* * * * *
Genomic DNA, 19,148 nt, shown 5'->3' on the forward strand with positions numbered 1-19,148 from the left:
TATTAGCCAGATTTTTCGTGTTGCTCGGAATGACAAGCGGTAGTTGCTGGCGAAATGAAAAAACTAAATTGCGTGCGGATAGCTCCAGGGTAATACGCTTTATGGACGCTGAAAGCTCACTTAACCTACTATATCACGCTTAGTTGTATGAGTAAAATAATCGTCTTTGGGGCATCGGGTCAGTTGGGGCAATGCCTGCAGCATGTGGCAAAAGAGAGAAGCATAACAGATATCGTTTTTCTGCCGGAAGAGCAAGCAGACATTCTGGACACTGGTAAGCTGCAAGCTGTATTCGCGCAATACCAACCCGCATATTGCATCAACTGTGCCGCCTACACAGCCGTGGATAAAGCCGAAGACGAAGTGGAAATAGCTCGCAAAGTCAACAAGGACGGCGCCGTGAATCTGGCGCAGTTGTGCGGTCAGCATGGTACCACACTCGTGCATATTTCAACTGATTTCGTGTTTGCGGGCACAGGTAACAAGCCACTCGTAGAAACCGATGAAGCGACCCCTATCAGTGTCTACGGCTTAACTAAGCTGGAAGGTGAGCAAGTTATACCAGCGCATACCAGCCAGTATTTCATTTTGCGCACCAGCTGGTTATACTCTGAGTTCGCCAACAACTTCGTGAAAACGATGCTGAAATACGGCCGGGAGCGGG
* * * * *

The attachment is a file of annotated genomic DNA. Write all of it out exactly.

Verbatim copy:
Genomic DNA, 19,148 nt, shown 5'->3' on the forward strand with positions numbered 1-19,148 from the left:
TATTAGCCAGATTTTTCGTGTTGCTCGGAATGACAAGCGGTAGTTGCTGGCGAAATGAAAAAACTAAATTGCGTGCGGATAGCTCCAGGGTAATACGCTTTATGGACGCTGAAAGCTCACTTAACCTACTATATCACGCTTAGTTGTATGAGTAAAATAATCGTCTTTGGGGCATCGGGTCAGTTGGGGCAATGCCTGCAGCATGTGGCAAAAGAGAGAAGCATAACAGATATCGTTTTTCTGCCGGAAGAGCAAGCAGACATTCTGGACACTGGTAAGCTGCAAGCTGTATTCGCGCAATACCAACCCGCATATTGCATCAACTGTGCCGCCTACACAGCCGTGGATAAAGCCGAAGACGAAGTGGAAATAGCTCGCAAAGTCAACAAGGACGGCGCCGTGAATCTGGCGCAGTTGTGCGGTCAGCATGGTACCACACTCGTGCATATTTCAACTGATTTCGTGTTTGCGGGCACAGGTAACAAGCCACTCGTAGAAACCGATGAAGCGACCCCTATCAGTGTCTACGGCTTAACTAAGCTGGAAGGTGAGCAAGTTATACCAGCGCATACCAGCCAGTATTTCATTTTGCGCACCAGCTGGTTATACTCTGAGTTCGCCAACAACTTCGTGAAAACGATGCTGAAATACGGCCGGGAGCGGG